Man Melting Snow With Blowtorch Burns Home, Inflicts 30k Worth Of Damage

Courtesy – kptv
Fire officials in New Bedford, Mass., said a man using a blowtorch to melt ice on his back porch ended up setting his house on fire, causing up to $30,000 in damage.

Fire Capt. Scott Kruger told The Standard-Times of New Bedford that no on was injured during Monday’s incident at the three-story home.

Kruger said the man was using a torch hooked up to a 20-pound propane cylinder. He got too close to the building’s wood frame and ignited the vinyl siding. The fire quickly spread into the building’s second- and third-floor apartments.

“I’ve never seen anything like it. I guess he got distracted and maybe turned toward the house,” New Bedford Fire Department Lt. William Arnold told TV station WCVB.

It took 25 firefighters to subdue the blaze that damaged bedrooms in the upstairs units, and caused damage to the structure and wiring.The homeowner will not be charged.

English Language Inconsistencies And Coincidences

1. The bandage was wound around the wound.

2. The farm was used to produce produce.

3. The dump was so full that it had to refuse more refuse.

4. We must polish the Polish furniture.

5. He could lead if he would get the lead out.

6. The soldier decided to desert his dessert in the desert.

7. Since there is no time like the present, he thought it was time to present the present.

8. A bass was painted on the head of the bass drum.

9. When shot at, the dove dove into the bushes.

10. I did not object to the object.

11. I had to subject the subject to a series of tests.

12. The insurance was invalid for the invalid.

13. How can I intimate this to my most intimate friend?

14. There was a row among the oarsmen about how to row.

15. They were too close to the door to close it.

16. The buck does funny things when the does are present.

17. A seamstress and a sewer fell down into a sewer line.

18. To help with planting, the farmer taught his sow to sow.

19. The wind was too strong to wind the sail.

20. After a number of injections my jaw got number.

21. Upon seeing the tear in the painting I shed a tear.

Very Strange Japanese Mutton Beef Ad

I was really taken back when I saw the marketing strategies applied to this instruction manual for cooking Genghiskhan Mutton Beef. Japanese people must believe we were taught Ebonics in school. A real eye opener. Fizzle to da sizzle!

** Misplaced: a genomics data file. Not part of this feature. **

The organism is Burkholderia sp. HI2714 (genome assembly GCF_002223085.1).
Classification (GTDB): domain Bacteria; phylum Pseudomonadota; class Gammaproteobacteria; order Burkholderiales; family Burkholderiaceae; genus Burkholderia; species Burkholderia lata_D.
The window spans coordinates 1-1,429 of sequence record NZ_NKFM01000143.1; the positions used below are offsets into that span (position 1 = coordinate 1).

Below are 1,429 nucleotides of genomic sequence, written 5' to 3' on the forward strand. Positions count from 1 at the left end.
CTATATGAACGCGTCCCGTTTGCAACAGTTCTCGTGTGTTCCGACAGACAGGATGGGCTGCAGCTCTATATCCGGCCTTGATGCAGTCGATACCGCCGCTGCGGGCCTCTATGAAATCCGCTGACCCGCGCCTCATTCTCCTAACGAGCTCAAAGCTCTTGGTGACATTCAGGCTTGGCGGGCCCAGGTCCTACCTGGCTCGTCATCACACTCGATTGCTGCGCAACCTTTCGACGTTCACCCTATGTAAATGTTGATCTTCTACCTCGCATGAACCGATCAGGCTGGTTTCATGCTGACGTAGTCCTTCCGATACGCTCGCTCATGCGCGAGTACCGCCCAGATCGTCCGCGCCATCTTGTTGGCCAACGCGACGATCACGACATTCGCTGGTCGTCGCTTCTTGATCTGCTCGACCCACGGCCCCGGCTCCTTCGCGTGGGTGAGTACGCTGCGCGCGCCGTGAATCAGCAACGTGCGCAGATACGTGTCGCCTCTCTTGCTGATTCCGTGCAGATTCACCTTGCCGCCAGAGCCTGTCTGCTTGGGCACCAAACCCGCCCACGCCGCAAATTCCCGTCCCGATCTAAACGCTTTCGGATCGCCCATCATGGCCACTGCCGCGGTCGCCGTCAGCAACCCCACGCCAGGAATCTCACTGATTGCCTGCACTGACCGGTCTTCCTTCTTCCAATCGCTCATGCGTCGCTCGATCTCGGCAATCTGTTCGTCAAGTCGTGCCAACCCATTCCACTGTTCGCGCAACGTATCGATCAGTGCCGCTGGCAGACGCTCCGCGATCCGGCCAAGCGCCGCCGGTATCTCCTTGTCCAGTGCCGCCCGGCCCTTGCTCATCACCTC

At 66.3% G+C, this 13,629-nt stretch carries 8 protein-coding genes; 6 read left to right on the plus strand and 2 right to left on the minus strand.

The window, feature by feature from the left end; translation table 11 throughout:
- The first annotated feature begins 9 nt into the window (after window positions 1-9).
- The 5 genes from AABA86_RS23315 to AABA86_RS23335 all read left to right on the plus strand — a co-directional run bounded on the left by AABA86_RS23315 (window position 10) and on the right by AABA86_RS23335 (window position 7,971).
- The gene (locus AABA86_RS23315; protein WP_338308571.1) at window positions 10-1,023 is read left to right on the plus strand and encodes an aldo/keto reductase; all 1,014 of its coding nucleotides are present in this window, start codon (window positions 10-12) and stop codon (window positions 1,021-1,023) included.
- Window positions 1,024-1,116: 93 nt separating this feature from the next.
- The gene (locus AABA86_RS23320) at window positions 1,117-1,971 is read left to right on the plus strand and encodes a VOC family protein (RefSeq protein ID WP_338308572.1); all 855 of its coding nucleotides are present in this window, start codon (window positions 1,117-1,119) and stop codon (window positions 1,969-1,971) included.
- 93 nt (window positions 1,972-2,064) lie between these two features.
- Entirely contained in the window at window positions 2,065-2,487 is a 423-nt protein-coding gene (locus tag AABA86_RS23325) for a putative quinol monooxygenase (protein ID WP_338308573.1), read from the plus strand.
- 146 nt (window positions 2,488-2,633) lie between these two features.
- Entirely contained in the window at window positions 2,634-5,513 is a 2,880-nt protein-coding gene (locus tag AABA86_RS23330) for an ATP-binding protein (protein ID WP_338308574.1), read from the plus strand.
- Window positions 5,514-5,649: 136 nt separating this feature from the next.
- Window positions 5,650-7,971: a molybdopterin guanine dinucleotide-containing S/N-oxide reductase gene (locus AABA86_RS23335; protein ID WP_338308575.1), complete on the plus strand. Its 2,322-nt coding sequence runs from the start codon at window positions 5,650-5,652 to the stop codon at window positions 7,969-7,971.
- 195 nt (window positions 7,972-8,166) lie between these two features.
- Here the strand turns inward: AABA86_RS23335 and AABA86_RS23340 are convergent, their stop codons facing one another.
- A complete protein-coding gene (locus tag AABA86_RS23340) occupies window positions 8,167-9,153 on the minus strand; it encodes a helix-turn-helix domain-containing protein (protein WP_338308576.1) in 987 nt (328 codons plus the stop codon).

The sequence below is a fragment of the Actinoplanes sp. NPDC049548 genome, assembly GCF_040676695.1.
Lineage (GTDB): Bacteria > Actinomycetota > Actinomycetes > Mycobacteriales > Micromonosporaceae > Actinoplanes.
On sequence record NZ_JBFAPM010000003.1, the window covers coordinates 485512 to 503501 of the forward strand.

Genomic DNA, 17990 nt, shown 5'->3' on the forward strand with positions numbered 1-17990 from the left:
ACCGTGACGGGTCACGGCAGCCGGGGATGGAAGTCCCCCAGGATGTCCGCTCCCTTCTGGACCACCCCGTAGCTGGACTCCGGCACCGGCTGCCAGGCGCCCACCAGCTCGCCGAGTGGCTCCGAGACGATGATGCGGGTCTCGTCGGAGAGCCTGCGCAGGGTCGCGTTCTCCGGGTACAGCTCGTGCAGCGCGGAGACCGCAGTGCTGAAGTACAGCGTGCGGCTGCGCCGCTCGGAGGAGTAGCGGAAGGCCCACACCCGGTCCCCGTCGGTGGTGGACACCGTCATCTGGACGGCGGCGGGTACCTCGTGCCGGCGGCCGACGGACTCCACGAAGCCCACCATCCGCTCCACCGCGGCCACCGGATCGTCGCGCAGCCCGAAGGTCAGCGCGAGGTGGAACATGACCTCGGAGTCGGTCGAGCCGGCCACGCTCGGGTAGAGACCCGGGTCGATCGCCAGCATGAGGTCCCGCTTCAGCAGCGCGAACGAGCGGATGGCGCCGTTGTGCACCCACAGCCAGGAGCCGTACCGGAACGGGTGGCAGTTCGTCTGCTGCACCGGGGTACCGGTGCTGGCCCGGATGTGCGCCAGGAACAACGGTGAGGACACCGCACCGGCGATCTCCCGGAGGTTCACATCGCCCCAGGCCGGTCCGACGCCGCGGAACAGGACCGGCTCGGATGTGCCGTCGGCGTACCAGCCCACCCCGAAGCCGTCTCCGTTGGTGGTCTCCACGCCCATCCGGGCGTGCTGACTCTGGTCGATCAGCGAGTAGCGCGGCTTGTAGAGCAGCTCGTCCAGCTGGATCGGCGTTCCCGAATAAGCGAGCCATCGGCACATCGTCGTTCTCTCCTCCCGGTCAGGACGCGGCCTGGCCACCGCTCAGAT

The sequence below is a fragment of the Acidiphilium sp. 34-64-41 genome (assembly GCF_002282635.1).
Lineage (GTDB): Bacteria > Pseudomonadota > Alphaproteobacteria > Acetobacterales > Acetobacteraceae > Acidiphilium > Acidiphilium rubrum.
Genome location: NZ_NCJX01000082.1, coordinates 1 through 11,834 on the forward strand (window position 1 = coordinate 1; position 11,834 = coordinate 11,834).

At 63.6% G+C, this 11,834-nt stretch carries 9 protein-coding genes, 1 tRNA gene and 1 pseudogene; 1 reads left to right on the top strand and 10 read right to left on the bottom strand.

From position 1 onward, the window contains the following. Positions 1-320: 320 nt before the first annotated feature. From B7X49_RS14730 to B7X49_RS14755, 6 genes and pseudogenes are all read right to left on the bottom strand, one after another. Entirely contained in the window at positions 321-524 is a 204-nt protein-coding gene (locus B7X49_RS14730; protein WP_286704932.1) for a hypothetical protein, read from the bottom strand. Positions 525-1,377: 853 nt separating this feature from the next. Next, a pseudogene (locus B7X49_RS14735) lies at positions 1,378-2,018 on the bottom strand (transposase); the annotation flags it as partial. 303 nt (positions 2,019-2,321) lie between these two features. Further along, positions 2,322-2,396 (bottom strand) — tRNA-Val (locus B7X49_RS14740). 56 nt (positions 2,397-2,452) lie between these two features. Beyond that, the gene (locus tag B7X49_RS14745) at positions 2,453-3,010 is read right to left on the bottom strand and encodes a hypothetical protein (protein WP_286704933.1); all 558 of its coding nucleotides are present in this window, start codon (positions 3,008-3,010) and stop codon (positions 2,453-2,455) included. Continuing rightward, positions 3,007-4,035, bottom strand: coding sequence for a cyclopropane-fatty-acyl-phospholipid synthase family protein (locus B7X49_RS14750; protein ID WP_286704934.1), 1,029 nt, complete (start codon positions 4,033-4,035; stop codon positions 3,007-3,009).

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It gets crazy hot!

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Obviously the Japanese like to inhale beef rather than eat it.

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Watch out for the ladies while cooking! (or the next “party”)

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It’s a beef hurricane!

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Strangely enough? Hmmm….MSG. I think your hooked on the junk, and to boot you have a pan on top of your head.

How Do You Smoke Pot And Stay Out Of Jail?

How Do You Smoke Pot And Stay Out Of Jail? Seattle lawyer Jeff Steinborn tells us how through the miracle of illustration! Please visit his website http://www.potbust.com/

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The Enigma Of Bancroft Tower

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In the middle of Worcester, Massachusetts lies a remarkable oddity. A “lite” castle or tower as it is refered to sits in the middle of a park. The only way to describe the structure is that you imagine a castle and then imagine it 2d. It has very little depth and mimics a Hollywood prop castle. The unique history with which is attached to it is really quite interesting as well.

The tower was built in 1900 to honor George Bancroft (1800-1891), he was Secretary of the Navy,Founder of the U.S. Naval Academy, U.S. Minister to Great Britain and Germany. Quite an accomplished man. This was to be his legacy. A tower that when the true “tower” was open afforded a 360 deg. view of Worcester. This memorial was built by his friend and admirer Stephen Salisbury III. Thanks to the City Of  Worcester Parks And Public Works Website they offer a quite inclusive history.